Inspiring Lives Magazine Spring 2017: Issue 4 - Page 78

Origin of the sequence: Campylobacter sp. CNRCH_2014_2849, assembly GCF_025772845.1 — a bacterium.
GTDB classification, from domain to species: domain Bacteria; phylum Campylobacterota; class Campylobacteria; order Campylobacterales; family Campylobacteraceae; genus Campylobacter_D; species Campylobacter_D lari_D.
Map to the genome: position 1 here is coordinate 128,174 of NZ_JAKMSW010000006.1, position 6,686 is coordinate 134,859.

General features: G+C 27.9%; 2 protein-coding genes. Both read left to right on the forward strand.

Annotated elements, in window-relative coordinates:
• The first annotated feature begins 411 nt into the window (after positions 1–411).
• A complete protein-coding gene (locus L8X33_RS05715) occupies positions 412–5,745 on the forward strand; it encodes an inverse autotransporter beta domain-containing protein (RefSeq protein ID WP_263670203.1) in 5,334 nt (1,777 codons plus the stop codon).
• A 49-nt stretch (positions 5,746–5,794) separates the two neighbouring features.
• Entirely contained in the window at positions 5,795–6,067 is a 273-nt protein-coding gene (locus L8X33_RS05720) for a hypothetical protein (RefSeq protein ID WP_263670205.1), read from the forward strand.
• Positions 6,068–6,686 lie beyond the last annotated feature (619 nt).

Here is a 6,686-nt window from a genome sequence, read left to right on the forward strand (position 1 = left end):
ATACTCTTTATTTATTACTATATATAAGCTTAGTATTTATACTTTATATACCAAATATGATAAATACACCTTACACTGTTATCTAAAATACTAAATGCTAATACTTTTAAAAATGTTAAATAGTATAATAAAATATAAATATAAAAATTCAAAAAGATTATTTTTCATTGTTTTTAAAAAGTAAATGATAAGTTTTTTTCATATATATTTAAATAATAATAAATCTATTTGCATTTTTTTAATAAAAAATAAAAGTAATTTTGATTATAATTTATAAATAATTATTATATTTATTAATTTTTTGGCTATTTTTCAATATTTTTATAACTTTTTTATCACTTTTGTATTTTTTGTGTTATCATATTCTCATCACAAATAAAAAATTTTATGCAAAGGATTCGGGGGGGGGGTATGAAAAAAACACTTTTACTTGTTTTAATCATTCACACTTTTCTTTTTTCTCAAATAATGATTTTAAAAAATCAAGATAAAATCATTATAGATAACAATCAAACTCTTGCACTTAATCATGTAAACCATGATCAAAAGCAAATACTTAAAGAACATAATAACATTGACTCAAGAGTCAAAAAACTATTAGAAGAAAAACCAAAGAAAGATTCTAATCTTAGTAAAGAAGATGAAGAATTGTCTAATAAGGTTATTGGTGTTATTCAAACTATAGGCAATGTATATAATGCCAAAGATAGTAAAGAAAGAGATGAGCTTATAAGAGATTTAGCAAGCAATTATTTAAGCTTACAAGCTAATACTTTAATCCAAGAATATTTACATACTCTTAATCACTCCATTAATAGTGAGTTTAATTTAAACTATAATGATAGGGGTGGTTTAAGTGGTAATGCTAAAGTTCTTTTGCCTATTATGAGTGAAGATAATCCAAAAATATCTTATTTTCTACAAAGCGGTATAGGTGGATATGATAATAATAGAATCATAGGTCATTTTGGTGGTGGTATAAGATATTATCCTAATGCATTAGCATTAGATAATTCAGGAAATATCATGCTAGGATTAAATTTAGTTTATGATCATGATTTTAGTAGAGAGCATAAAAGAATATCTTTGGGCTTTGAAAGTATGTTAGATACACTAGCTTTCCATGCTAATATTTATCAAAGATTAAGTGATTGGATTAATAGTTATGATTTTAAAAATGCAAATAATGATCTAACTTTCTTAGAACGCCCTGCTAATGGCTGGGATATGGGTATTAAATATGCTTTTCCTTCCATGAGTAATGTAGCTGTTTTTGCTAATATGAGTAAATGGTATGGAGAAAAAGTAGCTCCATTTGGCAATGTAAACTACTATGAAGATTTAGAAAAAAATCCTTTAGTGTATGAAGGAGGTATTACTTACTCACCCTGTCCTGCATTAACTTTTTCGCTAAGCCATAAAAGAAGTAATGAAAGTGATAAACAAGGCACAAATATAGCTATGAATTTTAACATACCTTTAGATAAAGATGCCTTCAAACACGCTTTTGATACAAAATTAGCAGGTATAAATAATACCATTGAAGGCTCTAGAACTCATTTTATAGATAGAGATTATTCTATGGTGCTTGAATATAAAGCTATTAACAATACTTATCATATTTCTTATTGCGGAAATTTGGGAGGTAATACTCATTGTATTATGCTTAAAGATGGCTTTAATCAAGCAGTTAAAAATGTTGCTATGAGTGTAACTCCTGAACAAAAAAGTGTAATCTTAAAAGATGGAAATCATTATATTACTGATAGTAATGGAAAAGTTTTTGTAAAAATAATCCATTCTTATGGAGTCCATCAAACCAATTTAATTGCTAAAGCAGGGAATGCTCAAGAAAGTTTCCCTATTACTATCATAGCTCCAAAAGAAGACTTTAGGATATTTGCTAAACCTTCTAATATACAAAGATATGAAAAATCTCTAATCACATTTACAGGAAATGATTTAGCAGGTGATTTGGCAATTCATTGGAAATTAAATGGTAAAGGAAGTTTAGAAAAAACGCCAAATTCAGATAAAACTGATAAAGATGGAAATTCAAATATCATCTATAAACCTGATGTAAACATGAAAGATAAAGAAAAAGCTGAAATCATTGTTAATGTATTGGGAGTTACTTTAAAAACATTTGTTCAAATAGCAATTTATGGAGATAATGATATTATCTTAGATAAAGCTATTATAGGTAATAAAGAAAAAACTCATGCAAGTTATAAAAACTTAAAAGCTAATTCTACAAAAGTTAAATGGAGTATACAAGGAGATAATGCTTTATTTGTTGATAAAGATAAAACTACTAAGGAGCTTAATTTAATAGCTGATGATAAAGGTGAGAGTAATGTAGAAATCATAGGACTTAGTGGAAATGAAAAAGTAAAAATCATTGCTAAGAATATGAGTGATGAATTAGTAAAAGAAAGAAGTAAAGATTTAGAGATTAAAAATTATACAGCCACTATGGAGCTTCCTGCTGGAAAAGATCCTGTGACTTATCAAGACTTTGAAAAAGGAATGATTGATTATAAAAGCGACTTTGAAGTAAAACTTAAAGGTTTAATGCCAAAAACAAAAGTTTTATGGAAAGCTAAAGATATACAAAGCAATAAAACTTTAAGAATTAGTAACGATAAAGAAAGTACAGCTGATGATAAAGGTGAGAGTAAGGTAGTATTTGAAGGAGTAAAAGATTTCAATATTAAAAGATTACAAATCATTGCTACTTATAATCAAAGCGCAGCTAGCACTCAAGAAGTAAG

78 INSPIRING LIVES SPRING 2017 Photo: “One in 20 children under the age of five now has food allergies. Wheat, eggs, and peanuts are among the eight most common, so what I offer covers a lot of bases for a lot of people. I think one of the hardest things for me is when someone requests something that I can’t avoid. I can’t avoid soy. I just can’t. As a parent of a child with life-threatening food allergies, I know the day-to- day struggle is real, and when you can find something that s extra special for your child, that’s huge.” Since 2008, Madalyn has been joined in the Burn- heimer family by two younger sisters, Leah and Mya, neither of whom have life-threatening allergies. Another aspect of Frosted Envy is giving back. The struggles the Burnheimer family continues to endure are fresh in Cathy’s mind. They aren’t able to eat at a restaurant or travel like an average family. Their choices are extremely limited and any decisions take extensive research and planning. Having anyone else cook is a risk because touching one wrong ingredient without washing hands could be lethal to Madalyn. The family specifi- cally moved into Avonworth School District north of Pittsburgh for the accommodations and assistance they were able to provide to keep Madalyn safe. Burnheimer is aware that her family has been fortunate, and in turn, she makes sure she gives to others. “It’s made me a much more compassionate person. I volunteer so much more. I donate a lot of stuff from the bakery. I take cupcakes down to Light of Life, I donate a lot of gift certificates to charity events. I try to donate at least five cakes every year to charity events, which is ac- tually very cool because I’ve met a lot of celebrities. And in my personal life, I went into WalMart and paid on someone’s layaway. I try to adopt a family each Christ- mas and buy their Christmas gifts for them.” She also volunteers for an organization called Icing Smiles, which allows her to make cakes for children who are severely or even terminally ill, as well as their sib- lings. She is very proud of her work with the charity and is happy to donate her time to such a worthy cause. “You get attached to these families,” Burnheimer explained tearfully. (One of the children she helped had passed away from brain cancer the day before this interview.) Frosted Envy itself has gone from a business of simple cakes and fondant to lifelike masterpieces. No matter the circumstances, Burnheimer chooses to stay humble and positive. “You need to have a lot of gratitude. No matter how bad your life situation is, it’s still important to give thanks because when you put out positive energy, more positive energy comes back to you. If you put out negative energy, negative is going to come to you. One of the big things I always try to tell people is to focus on the positive and be thankful for what’s going right. Once you’re thankful for what’s going right, more right will come.” “So many people out there want to tell you what you can’t do, and you just have to say, even if you say it to yourself, ‘Their opinions don’t matter!’ You need to follow your dreams. You get one chance at life. This is it. So you can either sit on the sidelines, twiddle your thumbs, and think of all the things you wish you’d done, or take a risk. If you don’t do it, there’s a 100% chance that it’s not going to happen.” n